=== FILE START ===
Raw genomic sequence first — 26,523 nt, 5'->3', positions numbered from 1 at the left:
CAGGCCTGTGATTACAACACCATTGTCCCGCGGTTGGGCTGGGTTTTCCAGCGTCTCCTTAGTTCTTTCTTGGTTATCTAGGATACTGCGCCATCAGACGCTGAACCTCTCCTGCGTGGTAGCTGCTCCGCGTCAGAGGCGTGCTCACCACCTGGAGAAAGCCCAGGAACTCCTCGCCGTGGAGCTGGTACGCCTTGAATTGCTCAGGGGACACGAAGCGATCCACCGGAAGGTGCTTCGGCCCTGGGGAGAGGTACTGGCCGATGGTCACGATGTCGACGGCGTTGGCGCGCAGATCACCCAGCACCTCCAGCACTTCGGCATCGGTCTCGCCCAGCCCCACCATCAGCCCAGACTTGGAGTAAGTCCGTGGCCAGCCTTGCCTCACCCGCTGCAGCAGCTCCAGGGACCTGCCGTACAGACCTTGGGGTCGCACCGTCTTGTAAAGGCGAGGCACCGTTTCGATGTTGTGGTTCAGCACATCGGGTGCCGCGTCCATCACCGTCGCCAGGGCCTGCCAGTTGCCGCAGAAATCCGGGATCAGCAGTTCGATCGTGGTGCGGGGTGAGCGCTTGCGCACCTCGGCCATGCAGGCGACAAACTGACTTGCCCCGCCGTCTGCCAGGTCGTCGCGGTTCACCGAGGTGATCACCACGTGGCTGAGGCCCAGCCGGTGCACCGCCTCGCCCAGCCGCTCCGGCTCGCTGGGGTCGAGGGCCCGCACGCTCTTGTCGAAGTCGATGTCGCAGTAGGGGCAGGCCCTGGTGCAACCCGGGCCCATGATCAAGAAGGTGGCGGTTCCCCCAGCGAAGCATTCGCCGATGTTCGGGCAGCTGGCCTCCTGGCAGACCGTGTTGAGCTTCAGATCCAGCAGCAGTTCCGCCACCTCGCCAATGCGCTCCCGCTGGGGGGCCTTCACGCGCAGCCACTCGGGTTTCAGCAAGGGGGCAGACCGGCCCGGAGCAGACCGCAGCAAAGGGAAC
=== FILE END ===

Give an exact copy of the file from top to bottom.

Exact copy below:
Raw genomic sequence first — 26,523 nt, 5'->3', positions numbered from 1 at the left:
CAGGCCTGTGATTACAACACCATTGTCCCGCGGTTGGGCTGGGTTTTCCAGCGTCTCCTTAGTTCTTTCTTGGTTATCTAGGATACTGCGCCATCAGACGCTGAACCTCTCCTGCGTGGTAGCTGCTCCGCGTCAGAGGCGTGCTCACCACCTGGAGAAAGCCCAGGAACTCCTCGCCGTGGAGCTGGTACGCCTTGAATTGCTCAGGGGACACGAAGCGATCCACCGGAAGGTGCTTCGGCCCTGGGGAGAGGTACTGGCCGATGGTCACGATGTCGACGGCGTTGGCGCGCAGATCACCCAGCACCTCCAGCACTTCGGCATCGGTCTCGCCCAGCCCCACCATCAGCCCAGACTTGGAGTAAGTCCGTGGCCAGCCTTGCCTCACCCGCTGCAGCAGCTCCAGGGACCTGCCGTACAGACCTTGGGGTCGCACCGTCTTGTAAAGGCGAGGCACCGTTTCGATGTTGTGGTTCAGCACATCGGGTGCCGCGTCCATCACCGTCGCCAGGGCCTGCCAGTTGCCGCAGAAATCCGGGATCAGCAGTTCGATCGTGGTGCGGGGTGAGCGCTTGCGCACCTCGGCCATGCAGGCGACAAACTGACTTGCCCCGCCGTCTGCCAGGTCGTCGCGGTTCACCGAGGTGATCACCACGTGGCTGAGGCCCAGCCGGTGCACCGCCTCGCCCAGCCGCTCCGGCTCGCTGGGGTCGAGGGCCCGCACGCTCTTGTCGAAGTCGATGTCGCAGTAGGGGCAGGCCCTGGTGCAACCCGGGCCCATGATCAAGAAGGTGGCGGTTCCCCCAGCGAAGCATTCGCCGATGTTCGGGCAGCTGGCCTCCTGGCAGACCGTGTTGAGCTTCAGATCCAGCAGCAGTTCCGCCACCTCGCCAATGCGCTCCCGCTGGGGGGCCTTCACGCGCAGCCACTCGGGTTTCAGCAAGGGGGCAGACCGGCCCGGAGCAGACCGCAGCAAAGGGAAC